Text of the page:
Brian Mitchell didn't plan on being a college football coach. It just happened.
"Coaching was never something I felt would be in my future," said Mitchell, 26, who is BYU coach LaVell Edwards' newest and youngest full-time assistant. "In fact there are only two places I would ever want to coach - here (at BYU) and at my old high school, Waco (Texas) High."Now Mitchell, the ex-Cougar and Atlanta Falcon defensive back, has his work cut out for him. He's in charge of the Cougar cornerbacks, a position that was hit hard when three would-be contributors (James Heggins, Greg Steele and James Humes) were expelled from school during the summer for breaking BYU's honor code. Heggins and Steele had a year of experience at BYU under their belts, while Humes participated in spring practices after a stellar career at Dixie College.
Yet Mitchell, who replaced DeWayne Walker last month after Walker took an assistant coaching job at Oklahoma State, says it may make his job easier not to have the trio returning.
"If I would have had those three guys back, I think it would have been a lot tougher because they're used to the way Coach Walker did things," Mitchell said. "Most of the guys we have now - six of the eight - are new to the position of corner at BYU. They're learning things for the first time from me, and that makes my job a lot easier."
The only returning cornerback with any significant major college experience to speak of is Dermmell Reed, who was a starter last season. Reed says he's had little trouble adjusting to Mitchell's style.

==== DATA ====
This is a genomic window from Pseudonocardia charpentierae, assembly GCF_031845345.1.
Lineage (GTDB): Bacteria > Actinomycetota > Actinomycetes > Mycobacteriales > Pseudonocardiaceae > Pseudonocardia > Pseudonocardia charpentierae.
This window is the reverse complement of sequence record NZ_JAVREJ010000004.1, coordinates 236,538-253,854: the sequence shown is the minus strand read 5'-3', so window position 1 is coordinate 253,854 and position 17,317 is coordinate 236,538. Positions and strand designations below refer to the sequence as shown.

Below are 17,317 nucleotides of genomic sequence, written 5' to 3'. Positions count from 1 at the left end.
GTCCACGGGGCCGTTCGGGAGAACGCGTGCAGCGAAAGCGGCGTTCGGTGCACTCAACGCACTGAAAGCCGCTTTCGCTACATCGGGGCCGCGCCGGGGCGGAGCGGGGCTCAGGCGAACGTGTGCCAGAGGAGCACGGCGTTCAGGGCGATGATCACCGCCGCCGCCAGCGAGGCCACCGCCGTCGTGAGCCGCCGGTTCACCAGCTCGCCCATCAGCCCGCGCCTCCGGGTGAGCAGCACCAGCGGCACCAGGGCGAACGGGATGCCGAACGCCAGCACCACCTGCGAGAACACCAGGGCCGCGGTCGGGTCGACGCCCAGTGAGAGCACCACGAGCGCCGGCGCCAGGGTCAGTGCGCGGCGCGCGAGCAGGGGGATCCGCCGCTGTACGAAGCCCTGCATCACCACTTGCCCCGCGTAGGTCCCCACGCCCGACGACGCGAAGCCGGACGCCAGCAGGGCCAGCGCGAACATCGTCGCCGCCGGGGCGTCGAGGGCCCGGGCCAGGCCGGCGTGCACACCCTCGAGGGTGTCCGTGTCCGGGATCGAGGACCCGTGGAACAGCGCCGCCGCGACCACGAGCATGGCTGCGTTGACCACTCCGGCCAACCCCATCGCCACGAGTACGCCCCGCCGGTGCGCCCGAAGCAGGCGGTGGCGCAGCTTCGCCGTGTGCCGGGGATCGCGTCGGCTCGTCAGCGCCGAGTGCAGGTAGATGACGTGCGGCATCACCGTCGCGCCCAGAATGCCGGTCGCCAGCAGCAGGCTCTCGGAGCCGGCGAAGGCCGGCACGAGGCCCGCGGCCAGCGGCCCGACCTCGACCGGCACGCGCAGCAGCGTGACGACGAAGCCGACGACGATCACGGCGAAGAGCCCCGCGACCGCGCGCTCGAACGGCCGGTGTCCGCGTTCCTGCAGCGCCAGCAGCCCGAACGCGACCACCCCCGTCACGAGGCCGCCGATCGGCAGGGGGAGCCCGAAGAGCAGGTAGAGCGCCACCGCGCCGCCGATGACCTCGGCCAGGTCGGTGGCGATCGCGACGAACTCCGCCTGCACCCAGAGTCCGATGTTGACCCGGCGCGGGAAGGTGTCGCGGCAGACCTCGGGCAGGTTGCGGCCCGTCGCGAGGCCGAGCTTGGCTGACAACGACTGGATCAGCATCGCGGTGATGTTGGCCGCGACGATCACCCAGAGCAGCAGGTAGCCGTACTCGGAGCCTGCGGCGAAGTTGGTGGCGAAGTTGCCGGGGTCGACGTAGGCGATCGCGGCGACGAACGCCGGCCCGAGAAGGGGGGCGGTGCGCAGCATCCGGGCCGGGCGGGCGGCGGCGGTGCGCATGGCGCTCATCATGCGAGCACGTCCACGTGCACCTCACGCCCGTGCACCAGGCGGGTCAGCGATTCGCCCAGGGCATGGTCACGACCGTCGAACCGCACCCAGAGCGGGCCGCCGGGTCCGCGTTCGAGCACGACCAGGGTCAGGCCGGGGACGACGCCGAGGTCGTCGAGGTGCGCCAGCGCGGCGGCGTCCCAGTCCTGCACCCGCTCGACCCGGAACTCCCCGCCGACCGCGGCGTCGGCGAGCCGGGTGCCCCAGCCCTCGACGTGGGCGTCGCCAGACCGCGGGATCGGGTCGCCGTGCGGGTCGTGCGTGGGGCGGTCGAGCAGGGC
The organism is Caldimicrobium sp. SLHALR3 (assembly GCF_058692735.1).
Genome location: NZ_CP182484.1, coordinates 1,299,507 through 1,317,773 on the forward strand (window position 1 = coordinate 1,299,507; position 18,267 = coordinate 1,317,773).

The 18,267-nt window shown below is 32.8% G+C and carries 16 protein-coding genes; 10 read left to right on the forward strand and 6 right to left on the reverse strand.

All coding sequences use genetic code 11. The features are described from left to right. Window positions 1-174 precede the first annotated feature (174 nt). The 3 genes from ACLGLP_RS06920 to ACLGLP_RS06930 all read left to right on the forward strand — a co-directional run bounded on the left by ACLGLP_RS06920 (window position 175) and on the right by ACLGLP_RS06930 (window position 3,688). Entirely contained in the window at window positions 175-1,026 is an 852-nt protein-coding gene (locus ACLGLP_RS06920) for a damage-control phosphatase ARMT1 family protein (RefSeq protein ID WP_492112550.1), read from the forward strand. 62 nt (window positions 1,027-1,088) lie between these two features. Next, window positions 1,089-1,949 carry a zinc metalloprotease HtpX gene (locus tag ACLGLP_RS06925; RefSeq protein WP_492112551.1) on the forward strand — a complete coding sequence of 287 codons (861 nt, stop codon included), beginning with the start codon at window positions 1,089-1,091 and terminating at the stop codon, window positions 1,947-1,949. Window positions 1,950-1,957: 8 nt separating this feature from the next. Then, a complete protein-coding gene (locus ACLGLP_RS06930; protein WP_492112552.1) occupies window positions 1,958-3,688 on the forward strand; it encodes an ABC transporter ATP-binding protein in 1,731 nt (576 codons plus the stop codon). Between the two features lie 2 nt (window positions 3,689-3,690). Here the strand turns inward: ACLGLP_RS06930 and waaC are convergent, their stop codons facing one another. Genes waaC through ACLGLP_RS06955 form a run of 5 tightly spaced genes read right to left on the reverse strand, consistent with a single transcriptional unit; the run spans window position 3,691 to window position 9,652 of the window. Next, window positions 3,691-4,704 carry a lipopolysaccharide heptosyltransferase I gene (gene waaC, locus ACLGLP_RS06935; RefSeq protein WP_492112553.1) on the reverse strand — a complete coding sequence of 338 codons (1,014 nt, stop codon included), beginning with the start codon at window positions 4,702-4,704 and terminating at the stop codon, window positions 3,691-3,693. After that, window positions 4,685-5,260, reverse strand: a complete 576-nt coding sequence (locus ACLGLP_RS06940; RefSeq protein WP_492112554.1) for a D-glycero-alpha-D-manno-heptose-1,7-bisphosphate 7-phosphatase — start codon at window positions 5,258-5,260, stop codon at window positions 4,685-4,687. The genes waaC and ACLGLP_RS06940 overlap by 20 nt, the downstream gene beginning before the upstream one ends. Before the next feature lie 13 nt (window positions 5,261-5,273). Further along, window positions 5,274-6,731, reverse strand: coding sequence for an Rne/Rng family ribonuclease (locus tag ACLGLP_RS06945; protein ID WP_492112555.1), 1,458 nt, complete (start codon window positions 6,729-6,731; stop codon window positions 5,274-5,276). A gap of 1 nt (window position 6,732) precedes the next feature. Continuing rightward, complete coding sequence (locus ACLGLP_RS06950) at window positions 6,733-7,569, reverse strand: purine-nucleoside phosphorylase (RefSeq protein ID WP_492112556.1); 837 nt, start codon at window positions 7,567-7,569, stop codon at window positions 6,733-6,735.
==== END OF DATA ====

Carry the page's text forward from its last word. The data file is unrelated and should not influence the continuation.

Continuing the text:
"Brian's new to the system, but I can tell he's going to be a great coach," Reed said. "He's let us know that he wants us to give it our all and he'll accept that, but if we're not giving it our all, he'll make us pay."
Reed said Mitchell's youth and his three years in the NFL will help him relate to the players. Reed and Mitchell became friends when they had a class together last year when Mitchell was finishing up his degree in social work.
How Mitchell's cornerbacks develop could be a key to the Cougars' success in the pass-happy WAC. He expects his troops, though low in numbers, will get the job done.
"Our depth is shot, but we have two new guys (transfers Tim McTyer and James Dye) that are faster than Steele, Heggins and Humes were," said Mitchell, who had 13 interceptions in his two-plus seasons as a Cougar starter from 1988-90. "We don't have experience and depth, but we do have good athletic ability. I'm happy with the guys we have. I wish we had another guy or two, but I look back to when I was here. We didn't have a lot depth then either, but we got the job done."
Unlike Walker, who spent just one season in Provo before moving on to a greener (as in more lucrative) coaching pasture, Mitchell expects to stay at BYU awhile - unless he decides to change professions.
"This is the ultimate coaching job for me," he says. "I'm not looking to move on to another college or the NFL. I'm just looking to be a mentor to some young men and hopefully help them become better football players and people."